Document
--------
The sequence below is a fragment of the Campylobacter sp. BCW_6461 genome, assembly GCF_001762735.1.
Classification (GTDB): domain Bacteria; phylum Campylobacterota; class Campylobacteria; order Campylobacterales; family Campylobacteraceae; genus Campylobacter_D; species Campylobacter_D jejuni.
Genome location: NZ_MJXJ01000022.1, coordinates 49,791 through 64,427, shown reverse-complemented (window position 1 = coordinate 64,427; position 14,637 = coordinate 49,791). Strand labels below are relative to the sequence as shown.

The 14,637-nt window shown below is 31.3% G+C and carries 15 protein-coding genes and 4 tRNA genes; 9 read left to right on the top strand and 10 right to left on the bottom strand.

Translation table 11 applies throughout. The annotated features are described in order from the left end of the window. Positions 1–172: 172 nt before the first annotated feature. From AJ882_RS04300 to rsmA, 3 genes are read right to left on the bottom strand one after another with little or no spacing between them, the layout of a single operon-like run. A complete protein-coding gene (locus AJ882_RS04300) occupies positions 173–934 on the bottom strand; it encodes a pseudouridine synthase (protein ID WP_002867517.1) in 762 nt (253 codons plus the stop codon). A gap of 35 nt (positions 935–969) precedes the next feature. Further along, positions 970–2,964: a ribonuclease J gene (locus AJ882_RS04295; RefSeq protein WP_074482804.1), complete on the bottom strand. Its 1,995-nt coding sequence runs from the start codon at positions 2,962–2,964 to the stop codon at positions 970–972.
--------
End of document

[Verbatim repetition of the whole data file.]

The sequence below is a fragment of the Campylobacter sp. BCW_6461 genome, assembly GCF_001762735.1.
Classification (GTDB): domain Bacteria; phylum Campylobacterota; class Campylobacteria; order Campylobacterales; family Campylobacteraceae; genus Campylobacter_D; species Campylobacter_D jejuni.
Genome location: NZ_MJXJ01000022.1, coordinates 49,791 through 64,427, shown reverse-complemented (window position 1 = coordinate 64,427; position 14,637 = coordinate 49,791). Strand labels below are relative to the sequence as shown.

The 14,637-nt window shown below is 31.3% G+C and carries 15 protein-coding genes and 4 tRNA genes; 9 read left to right on the top strand and 10 right to left on the bottom strand.

Translation table 11 applies throughout. The annotated features are described in order from the left end of the window. Positions 1–172: 172 nt before the first annotated feature. From AJ882_RS04300 to rsmA, 3 genes are read right to left on the bottom strand one after another with little or no spacing between them, the layout of a single operon-like run. A complete protein-coding gene (locus AJ882_RS04300) occupies positions 173–934 on the bottom strand; it encodes a pseudouridine synthase (protein ID WP_002867517.1) in 762 nt (253 codons plus the stop codon). A gap of 35 nt (positions 935–969) precedes the next feature. Further along, positions 970–2,964: a ribonuclease J gene (locus AJ882_RS04295; RefSeq protein WP_074482804.1), complete on the bottom strand. Its 1,995-nt coding sequence runs from the start codon at positions 2,962–2,964 to the stop codon at positions 970–972.